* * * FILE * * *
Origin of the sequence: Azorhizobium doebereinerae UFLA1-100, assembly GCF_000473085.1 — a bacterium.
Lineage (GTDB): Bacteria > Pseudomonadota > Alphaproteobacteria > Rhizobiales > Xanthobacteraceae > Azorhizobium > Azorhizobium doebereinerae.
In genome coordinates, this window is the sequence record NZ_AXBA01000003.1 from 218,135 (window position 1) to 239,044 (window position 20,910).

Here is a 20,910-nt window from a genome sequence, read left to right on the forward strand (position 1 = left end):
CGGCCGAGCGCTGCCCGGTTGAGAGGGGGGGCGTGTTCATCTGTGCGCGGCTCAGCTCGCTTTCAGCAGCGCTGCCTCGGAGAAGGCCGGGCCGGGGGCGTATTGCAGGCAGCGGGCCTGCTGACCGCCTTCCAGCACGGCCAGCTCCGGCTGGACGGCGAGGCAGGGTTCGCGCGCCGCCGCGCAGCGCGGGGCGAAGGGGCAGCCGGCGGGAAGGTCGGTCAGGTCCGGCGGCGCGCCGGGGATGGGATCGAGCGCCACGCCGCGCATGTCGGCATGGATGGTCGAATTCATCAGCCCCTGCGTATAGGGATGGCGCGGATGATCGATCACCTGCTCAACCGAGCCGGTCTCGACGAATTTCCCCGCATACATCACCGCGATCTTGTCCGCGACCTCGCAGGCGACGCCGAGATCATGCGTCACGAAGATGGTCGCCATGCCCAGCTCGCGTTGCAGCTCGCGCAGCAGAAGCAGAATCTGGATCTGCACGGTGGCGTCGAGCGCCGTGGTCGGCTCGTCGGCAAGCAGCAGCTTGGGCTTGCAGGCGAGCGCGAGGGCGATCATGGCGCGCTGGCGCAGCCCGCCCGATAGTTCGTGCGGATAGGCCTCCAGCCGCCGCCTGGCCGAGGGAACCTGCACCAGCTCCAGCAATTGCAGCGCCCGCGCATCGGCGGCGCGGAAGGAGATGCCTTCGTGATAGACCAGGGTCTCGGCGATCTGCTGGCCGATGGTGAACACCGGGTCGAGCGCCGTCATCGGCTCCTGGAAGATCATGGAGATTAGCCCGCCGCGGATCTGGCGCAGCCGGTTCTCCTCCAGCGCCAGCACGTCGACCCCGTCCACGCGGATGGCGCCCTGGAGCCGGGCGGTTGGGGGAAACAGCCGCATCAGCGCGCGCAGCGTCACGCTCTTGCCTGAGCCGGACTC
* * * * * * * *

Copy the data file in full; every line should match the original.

Origin of the sequence: Azorhizobium doebereinerae UFLA1-100, assembly GCF_000473085.1 — a bacterium.
Lineage (GTDB): Bacteria > Pseudomonadota > Alphaproteobacteria > Rhizobiales > Xanthobacteraceae > Azorhizobium > Azorhizobium doebereinerae.
In genome coordinates, this window is the sequence record NZ_AXBA01000003.1 from 218,135 (window position 1) to 239,044 (window position 20,910).

Here is a 20,910-nt window from a genome sequence, read left to right on the forward strand (position 1 = left end):
CGGCCGAGCGCTGCCCGGTTGAGAGGGGGGGCGTGTTCATCTGTGCGCGGCTCAGCTCGCTTTCAGCAGCGCTGCCTCGGAGAAGGCCGGGCCGGGGGCGTATTGCAGGCAGCGGGCCTGCTGACCGCCTTCCAGCACGGCCAGCTCCGGCTGGACGGCGAGGCAGGGTTCGCGCGCCGCCGCGCAGCGCGGGGCGAAGGGGCAGCCGGCGGGAAGGTCGGTCAGGTCCGGCGGCGCGCCGGGGATGGGATCGAGCGCCACGCCGCGCATGTCGGCATGGATGGTCGAATTCATCAGCCCCTGCGTATAGGGATGGCGCGGATGATCGATCACCTGCTCAACCGAGCCGGTCTCGACGAATTTCCCCGCATACATCACCGCGATCTTGTCCGCGACCTCGCAGGCGACGCCGAGATCATGCGTCACGAAGATGGTCGCCATGCCCAGCTCGCGTTGCAGCTCGCGCAGCAGAAGCAGAATCTGGATCTGCACGGTGGCGTCGAGCGCCGTGGTCGGCTCGTCGGCAAGCAGCAGCTTGGGCTTGCAGGCGAGCGCGAGGGCGATCATGGCGCGCTGGCGCAGCCCGCCCGATAGTTCGTGCGGATAGGCCTCCAGCCGCCGCCTGGCCGAGGGAACCTGCACCAGCTCCAGCAATTGCAGCGCCCGCGCATCGGCGGCGCGGAAGGAGATGCCTTCGTGATAGACCAGGGTCTCGGCGATCTGCTGGCCGATGGTGAACACCGGGTCGAGCGCCGTCATCGGCTCCTGGAAGATCATGGAGATTAGCCCGCCGCGGATCTGGCGCAGCCGGTTCTCCTCCAGCGCCAGCACGTCGACCCCGTCCACGCGGATGGCGCCCTGGAGCCGGGCGGTTGGGGGAAACAGCCGCATCAGCGCGCGCAGCGTCACGCTCTTGCCTGAGCCGGACTC